Judy Pfaff is home after returning from Sweden two nights before. “I’m calling from Tivoli, N.Y., trying to get used to what time it is now,” she says brightly. If she’s tired, it’s not evident.
Pfaff doesn’t have a lot of time between engagements. She lectures part-time at Bard College where she’s been a professor of art since 1994. Last week, she taught a sold-out workshop at Truro Center for the Arts at Castle Hill. Now, she and one of her assistants are busy preparing and packing crates for a show of sculptures and works on paper at Provincetown’s Gaa Gallery, opening Friday, Sept. 3.
At the vanguard of installation art since her first large-scale work in the mid 1970s, Pfaff’s work flew in the face of the cool minimalism of the times — an unbridled, full-throttle charge that engaged the senses and invigorated space. For Pfaff, more is more. Her work is characterized by an eyes-wide-open, constantly curious approach, finding new ways of seeing — fresh nooks and crannies relating to science, psychology, astronomy, or the body.
Melted plastic, twigs, steel wire, paper lanterns, and exhaust hoses all find their way into unpredictable, lively interactions. “I do love surprises,” says Pfaff. “That’s why I have to be the one installing it.”
It’s not enough to think of Pfaff as simply an installation artist, even if it’s what grabs the headlines. Her forays into painting and printmaking are not mere asides but fully realized components of her overall practice. The oil stick and encaustic works on vintage paper at Gaa are housed in hand-built silver-leaf frames. Full of polka dots, concentric circles, and lush surfaces, they are inviting, mandala-like forms that engage and amplify the sculptural work.
The wall sculptures at Gaa Gallery are about 70 percent ready-to-go. It’s the other 30 percent, happening during installation, that fully animates the work. Like all of Pfaff’s onsite work, these pieces are specific to the space — a continuation, Pfaff says, of work she showed at Gaa last year. “Those had a lot of lights in them, and this work will also have a lot of light,” she says. “They’re pretty optimistic, strangely. Whereas the ones last year were all red — more to do with the body, heart, and internal things — this is a reprieve from that.”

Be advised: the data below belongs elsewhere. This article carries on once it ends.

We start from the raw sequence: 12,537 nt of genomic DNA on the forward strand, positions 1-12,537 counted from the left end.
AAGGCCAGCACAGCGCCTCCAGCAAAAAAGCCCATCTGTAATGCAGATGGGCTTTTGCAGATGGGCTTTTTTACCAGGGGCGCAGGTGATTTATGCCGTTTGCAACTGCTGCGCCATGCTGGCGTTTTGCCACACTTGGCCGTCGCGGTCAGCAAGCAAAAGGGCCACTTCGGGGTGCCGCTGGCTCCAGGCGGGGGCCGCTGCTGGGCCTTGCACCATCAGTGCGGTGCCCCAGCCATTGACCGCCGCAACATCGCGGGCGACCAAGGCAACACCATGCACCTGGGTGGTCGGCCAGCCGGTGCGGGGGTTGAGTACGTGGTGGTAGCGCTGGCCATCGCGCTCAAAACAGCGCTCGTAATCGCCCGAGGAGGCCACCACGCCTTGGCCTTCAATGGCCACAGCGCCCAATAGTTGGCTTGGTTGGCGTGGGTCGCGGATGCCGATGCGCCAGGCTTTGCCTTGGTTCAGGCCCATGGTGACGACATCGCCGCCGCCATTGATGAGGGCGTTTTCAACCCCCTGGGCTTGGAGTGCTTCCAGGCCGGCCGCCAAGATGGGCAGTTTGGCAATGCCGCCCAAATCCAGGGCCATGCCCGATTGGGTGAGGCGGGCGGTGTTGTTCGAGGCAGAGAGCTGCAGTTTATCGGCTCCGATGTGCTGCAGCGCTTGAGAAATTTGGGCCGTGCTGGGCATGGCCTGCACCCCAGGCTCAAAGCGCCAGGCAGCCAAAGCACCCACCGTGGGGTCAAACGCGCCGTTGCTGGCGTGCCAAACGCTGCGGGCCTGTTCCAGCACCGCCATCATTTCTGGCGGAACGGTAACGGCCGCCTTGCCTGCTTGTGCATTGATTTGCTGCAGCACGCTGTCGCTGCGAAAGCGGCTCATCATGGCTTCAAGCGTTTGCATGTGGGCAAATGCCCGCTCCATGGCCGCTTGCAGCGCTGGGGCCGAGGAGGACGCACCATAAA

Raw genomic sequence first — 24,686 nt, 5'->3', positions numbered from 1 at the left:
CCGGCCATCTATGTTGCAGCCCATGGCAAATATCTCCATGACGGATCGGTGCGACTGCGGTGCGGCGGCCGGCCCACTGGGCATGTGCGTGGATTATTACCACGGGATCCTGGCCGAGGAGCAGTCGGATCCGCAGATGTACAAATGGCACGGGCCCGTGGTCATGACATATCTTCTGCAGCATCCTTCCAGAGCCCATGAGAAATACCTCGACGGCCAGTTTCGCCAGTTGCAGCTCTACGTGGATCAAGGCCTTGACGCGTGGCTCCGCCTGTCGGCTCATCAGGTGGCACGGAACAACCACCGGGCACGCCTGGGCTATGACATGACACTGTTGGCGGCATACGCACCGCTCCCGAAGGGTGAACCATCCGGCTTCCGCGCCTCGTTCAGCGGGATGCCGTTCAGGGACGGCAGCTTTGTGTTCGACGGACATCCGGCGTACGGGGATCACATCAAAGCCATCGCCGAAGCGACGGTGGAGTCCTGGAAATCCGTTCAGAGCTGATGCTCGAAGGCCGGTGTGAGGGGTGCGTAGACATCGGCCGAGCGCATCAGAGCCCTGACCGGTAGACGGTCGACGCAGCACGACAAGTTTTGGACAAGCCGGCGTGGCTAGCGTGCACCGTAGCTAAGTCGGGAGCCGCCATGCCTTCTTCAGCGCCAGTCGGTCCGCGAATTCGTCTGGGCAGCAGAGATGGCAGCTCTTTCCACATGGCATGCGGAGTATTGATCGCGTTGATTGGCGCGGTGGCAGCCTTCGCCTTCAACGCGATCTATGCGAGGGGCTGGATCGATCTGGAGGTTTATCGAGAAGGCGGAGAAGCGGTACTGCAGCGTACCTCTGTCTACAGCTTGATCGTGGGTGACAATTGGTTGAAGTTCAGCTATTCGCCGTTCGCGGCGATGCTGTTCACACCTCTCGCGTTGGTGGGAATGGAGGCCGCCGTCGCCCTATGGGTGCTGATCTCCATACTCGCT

Where is that optimism coming from, after a year and a half of Covid? “I have no idea,” says Pfaff at first. Then, after a pause, she says, “My flowers look better because I can take care of them. I’m doing all the things I never had time for in real life.”
Much of Pfaff’s work is “full of politics, or about gender identity — whatever is going on.” Lately, however, “I watch far too much politics and news all day,” she says. “In the studio, I don’t really have to do that to myself. That doesn’t mean I don’t think about it, or that I’m not involved. It just means I give myself a break.”
For all the heavy lifting — the construction and componentry — there’s a buoyancy to Pfaff’s work, with the hand of the artist always evident. Though she has assistants, “I don’t know how to direct a lot of people,” says Pfaff, who seeks help only for the engineering and technical aspects. “I don’t sit in an office — it’s almost like being a monk. There’s something very privileged about being an artist. You can make your own way with it, so to give away that freedom doesn’t seem to follow the definition of being an artist.”
Pfaff has recently started using colored neon lights — glass tubes filled with gas. “It’s like Christmas,” she says. “You put the lightbulbs on a little tree, and it looks fantastic. It might be a cheap shot, but it works.
“It takes me a long time to understand and get loose with a new material,” she continues. “It offers so many problems initially, and you think, ‘How could I possibly use this material, which is belligerent, breaks, and blows up.’ ” She is eventually able to tame it, reveling in its potential to fall apart.
“Each show is a learning tool,” says Pfaff. “I’m soon to be 75, but I’ve only just come to terms with it. This show is so curiously Pollyanna-ish. I think a little more joy is a good antidote, a good medicine, for me.”
The event: A show of works by Judy Pfaff, alongside works by Mary Frank
The time: Friday, Sept. 3 through Oct. 31
The place: Gaa Gallery, 494 Commercial St., Provincetown
The cost: Free